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Accession IconGSE31054

Persistence of BW25113 mqsR producing MqsR 2-1 vs. producing wild-type MqsR with ampicillin

Organism Icon Escherichia coli k-12
Sample Icon 2 Downloadable Samples
Technology Badge Icon Affymetrix E. coli Genome 2.0 Array (ecoli2)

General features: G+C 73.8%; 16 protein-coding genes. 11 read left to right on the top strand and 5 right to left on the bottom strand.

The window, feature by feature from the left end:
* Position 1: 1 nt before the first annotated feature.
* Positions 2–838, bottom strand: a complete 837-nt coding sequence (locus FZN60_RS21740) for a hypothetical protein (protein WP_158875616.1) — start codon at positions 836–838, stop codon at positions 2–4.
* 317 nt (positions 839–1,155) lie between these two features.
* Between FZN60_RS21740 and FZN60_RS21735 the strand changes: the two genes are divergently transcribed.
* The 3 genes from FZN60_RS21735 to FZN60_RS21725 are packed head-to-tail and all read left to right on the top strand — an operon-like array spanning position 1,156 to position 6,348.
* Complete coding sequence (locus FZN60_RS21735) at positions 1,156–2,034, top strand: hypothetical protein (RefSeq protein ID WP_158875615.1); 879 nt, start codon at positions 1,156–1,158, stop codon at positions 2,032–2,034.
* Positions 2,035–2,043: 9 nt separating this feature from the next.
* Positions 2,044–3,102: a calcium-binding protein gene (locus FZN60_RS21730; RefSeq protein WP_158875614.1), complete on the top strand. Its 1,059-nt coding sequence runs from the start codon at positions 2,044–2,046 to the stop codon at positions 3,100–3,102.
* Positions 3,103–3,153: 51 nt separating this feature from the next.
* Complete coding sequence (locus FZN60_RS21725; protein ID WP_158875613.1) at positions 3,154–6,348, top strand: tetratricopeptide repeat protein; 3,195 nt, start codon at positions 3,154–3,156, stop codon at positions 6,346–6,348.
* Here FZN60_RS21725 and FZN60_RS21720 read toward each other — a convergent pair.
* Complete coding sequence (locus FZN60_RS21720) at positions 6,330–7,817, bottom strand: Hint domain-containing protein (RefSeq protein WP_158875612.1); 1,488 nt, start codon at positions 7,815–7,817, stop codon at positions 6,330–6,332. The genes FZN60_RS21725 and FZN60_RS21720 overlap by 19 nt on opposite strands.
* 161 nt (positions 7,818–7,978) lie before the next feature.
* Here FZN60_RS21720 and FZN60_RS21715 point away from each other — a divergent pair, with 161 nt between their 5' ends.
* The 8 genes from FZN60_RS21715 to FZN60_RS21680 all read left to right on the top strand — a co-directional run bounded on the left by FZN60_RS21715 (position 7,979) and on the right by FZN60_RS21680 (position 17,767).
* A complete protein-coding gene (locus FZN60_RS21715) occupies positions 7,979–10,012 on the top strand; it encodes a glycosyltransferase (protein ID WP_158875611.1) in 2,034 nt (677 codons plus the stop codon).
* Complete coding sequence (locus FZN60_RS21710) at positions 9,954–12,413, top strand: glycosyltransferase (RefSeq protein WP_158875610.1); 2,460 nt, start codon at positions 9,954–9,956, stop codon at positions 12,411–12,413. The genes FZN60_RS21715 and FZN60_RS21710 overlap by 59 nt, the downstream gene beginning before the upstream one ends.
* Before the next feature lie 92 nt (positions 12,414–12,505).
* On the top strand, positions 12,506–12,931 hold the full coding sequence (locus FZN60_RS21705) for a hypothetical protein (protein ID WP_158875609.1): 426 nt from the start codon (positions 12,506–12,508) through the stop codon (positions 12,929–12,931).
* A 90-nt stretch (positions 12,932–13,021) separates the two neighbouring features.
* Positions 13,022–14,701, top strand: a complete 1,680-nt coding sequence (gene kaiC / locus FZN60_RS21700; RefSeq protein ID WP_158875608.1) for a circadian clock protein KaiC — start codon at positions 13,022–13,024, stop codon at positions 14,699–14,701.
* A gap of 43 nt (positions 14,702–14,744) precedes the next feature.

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Persisters are a subpopulation of metabolically-dormant cells in biofilms that are resistant to antibiotics; hence, understanding persister cell formation is important for controlling bacterial infections. Previously we discerned that MqsR and MqsA of Escherichia coli are a toxin/antitoxin pair that influence persister cell production via their regulation of Hha, CspD, and HokA. Here, to gain more insights into the origin of persisters, we used protein engineering to increase the toxicity of toxin MqsR by reasoning it would be easier to understand the effect of this toxin if it were more toxic. We found that two mutations (K3N and N31Y) increase the toxicity four fold and increase persistence 73 fold compared to native MqsR by making the protein less labile. A whole transcriptome study revealed that the MqsR variant represses acid resistance genes (gadABCEWX and hdeABD), multidrug resistance genes (mdtEF), and osmotic resistance genes (osmEY). Corroborating these microarray results, deletion of rpoS as well as the genes that the master stress response regulator RpoS controls, gadB, gadX, mdtF, and osmY, increased persister formation dramatically to the extent that nearly the whole population became persistent. Therefore, the more toxic MqsR increases persistence by decreasing the ability of the cell to respond to antibiotic stress through its RpoS-based regulation of acid resistance, multidrug resistance, and osmotic resistance systems.
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